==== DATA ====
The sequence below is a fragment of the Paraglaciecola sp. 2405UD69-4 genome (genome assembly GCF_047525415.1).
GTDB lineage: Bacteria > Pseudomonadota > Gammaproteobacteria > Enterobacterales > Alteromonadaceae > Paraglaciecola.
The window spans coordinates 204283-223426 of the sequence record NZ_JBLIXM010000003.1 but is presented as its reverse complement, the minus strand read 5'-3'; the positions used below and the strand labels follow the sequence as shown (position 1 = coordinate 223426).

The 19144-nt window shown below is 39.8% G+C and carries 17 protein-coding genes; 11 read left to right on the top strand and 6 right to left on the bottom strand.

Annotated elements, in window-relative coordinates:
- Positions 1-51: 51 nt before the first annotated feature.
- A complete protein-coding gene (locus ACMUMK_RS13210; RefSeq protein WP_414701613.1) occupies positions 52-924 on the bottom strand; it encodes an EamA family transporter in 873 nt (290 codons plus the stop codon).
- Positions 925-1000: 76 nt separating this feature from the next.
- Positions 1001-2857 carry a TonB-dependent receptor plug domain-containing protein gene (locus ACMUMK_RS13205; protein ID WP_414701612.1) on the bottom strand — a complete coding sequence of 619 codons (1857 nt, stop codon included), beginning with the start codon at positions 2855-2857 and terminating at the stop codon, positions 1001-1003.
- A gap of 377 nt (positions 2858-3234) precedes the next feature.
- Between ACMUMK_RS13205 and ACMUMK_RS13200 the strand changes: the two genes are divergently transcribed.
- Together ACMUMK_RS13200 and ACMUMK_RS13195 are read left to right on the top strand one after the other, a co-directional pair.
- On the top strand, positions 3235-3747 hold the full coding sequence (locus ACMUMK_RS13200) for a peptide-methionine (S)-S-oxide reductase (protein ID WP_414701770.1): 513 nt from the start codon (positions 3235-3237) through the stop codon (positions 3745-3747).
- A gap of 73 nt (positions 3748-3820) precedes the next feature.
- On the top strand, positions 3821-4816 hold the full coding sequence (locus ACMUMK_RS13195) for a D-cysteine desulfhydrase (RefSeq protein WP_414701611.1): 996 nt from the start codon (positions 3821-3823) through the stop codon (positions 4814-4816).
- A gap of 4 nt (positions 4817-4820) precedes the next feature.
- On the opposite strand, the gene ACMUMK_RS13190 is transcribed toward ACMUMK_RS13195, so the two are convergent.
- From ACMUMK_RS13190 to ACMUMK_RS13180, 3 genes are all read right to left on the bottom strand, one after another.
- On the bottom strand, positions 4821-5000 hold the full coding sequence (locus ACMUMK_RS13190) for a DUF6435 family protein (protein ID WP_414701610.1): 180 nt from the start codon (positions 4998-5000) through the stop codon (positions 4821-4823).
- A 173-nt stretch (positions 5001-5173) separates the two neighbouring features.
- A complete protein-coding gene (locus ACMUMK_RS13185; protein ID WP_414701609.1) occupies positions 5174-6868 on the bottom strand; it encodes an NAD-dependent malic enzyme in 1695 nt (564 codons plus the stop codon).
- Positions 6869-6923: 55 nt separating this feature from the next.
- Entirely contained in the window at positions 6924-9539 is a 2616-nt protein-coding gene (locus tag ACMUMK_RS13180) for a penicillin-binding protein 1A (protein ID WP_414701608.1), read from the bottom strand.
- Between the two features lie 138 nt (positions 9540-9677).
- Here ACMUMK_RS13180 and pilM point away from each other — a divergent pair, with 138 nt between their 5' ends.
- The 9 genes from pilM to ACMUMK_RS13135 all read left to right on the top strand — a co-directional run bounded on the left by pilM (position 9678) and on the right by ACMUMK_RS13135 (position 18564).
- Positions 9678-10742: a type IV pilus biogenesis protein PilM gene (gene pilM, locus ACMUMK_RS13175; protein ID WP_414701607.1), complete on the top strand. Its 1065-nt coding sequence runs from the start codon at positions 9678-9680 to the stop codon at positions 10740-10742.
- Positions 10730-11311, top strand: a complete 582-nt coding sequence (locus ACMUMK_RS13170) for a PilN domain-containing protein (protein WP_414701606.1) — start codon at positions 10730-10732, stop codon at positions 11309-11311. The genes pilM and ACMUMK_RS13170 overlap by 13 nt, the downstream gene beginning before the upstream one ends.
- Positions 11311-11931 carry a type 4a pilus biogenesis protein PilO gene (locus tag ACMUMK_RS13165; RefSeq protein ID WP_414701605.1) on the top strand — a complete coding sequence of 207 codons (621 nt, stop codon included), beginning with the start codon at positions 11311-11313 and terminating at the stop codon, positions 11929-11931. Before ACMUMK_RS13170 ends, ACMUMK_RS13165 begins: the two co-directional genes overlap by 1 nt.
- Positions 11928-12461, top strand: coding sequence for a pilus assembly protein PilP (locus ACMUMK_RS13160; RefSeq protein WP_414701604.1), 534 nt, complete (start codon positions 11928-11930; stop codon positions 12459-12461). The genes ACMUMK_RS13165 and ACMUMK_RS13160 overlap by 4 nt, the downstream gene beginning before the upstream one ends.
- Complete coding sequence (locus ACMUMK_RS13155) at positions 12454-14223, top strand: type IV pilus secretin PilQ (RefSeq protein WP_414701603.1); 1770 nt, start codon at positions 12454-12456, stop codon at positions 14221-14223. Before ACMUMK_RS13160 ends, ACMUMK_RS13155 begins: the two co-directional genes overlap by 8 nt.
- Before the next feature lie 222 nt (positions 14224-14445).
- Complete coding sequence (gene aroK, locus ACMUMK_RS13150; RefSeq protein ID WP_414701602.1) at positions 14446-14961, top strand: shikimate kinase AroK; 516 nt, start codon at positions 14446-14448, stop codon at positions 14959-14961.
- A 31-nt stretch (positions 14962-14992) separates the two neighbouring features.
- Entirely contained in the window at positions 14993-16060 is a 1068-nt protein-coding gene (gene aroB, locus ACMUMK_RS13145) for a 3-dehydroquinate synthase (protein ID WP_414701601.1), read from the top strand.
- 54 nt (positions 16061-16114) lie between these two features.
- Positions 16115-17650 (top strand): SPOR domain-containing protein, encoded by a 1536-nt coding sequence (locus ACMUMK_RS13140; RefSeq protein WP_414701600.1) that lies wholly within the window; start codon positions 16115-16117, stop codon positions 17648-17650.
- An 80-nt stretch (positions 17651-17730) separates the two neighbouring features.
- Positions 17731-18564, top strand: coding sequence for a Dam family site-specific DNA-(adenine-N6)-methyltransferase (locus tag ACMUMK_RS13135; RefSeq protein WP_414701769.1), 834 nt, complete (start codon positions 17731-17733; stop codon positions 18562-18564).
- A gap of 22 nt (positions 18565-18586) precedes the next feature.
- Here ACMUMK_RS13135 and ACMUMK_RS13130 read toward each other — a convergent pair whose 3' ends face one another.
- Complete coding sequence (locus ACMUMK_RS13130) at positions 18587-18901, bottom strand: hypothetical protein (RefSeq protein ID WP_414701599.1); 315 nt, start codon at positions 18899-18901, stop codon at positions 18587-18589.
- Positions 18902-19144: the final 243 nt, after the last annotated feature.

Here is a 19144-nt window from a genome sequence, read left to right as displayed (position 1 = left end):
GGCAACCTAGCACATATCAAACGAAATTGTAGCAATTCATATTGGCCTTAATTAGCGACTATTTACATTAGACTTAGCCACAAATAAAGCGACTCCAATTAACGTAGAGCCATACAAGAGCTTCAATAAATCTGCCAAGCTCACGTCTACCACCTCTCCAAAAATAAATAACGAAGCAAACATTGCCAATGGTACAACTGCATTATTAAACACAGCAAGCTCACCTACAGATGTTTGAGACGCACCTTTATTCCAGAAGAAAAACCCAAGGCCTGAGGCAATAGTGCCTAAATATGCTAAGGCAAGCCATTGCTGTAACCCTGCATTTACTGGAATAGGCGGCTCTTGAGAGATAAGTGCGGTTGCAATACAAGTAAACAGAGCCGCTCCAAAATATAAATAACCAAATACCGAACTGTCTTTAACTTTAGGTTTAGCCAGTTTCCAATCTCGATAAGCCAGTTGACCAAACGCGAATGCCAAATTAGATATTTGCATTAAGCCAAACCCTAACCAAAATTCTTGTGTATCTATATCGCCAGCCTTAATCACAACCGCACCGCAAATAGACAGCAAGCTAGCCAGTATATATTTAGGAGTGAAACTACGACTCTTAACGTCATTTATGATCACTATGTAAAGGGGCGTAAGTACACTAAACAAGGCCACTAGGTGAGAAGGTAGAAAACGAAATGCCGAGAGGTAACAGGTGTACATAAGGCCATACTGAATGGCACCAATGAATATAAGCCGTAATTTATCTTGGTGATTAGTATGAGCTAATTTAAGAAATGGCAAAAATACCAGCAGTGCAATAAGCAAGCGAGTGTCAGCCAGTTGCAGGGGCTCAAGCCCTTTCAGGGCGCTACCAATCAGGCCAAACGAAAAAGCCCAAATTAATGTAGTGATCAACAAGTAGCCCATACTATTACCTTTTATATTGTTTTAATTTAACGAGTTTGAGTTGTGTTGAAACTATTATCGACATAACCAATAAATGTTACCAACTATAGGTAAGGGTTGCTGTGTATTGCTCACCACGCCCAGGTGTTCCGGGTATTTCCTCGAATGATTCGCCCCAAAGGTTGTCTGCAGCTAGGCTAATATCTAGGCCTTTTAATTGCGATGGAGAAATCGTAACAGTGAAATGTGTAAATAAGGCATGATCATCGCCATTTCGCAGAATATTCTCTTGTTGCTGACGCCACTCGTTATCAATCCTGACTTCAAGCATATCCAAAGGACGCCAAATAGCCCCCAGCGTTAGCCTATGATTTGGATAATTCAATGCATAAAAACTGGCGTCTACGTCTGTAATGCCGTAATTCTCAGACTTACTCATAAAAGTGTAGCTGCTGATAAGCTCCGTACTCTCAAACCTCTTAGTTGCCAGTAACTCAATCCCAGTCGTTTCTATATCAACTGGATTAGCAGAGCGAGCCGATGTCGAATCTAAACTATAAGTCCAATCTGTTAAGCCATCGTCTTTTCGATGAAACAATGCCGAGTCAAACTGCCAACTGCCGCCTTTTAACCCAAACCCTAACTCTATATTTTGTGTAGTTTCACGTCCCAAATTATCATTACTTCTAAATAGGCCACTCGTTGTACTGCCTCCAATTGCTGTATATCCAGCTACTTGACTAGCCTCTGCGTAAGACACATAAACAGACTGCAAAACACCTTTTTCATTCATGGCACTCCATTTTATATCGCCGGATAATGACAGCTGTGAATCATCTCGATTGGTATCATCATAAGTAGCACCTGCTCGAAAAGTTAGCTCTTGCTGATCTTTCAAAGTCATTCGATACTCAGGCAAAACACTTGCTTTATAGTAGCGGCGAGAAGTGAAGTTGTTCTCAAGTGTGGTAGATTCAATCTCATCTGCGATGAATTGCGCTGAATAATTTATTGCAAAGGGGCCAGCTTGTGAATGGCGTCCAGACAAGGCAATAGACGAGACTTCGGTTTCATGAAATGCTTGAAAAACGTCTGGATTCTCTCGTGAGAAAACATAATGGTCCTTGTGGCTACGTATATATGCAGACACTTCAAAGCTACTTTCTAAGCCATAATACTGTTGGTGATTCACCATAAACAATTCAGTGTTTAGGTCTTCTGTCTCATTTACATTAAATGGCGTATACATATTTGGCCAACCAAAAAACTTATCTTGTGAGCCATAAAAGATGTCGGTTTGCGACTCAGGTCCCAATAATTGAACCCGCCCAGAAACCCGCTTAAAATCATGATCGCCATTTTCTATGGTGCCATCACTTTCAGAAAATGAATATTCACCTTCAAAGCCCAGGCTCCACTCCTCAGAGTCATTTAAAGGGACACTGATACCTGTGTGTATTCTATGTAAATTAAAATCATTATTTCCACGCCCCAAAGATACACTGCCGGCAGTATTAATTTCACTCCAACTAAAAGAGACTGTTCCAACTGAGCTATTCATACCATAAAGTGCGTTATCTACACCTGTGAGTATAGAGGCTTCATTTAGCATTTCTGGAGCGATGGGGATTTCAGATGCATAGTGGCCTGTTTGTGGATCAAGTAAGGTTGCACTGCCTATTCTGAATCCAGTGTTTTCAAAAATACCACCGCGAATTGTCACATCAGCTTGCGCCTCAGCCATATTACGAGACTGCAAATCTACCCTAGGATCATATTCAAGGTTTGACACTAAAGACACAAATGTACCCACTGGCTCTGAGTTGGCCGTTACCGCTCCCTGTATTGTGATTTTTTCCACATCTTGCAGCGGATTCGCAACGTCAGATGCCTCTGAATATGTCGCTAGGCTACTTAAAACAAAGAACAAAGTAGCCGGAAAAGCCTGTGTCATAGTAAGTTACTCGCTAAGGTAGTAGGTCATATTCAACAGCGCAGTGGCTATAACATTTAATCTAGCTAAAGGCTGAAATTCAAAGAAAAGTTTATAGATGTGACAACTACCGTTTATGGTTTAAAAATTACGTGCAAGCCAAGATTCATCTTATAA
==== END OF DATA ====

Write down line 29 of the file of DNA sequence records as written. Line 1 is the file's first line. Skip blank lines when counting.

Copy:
- Positions 11311-11931 carry a type 4a pilus biogenesis protein PilO gene (locus tag ACMUMK_RS13165; RefSeq protein ID WP_414701605.1) on the top strand — a complete coding sequence of 207 codons (621 nt, stop codon included), beginning with the start codon at positions 11311-11313 and terminating at the stop codon, positions 11929-11931. Before ACMUMK_RS13170 ends, ACMUMK_RS13165 begins: the two co-directional genes overlap by 1 nt.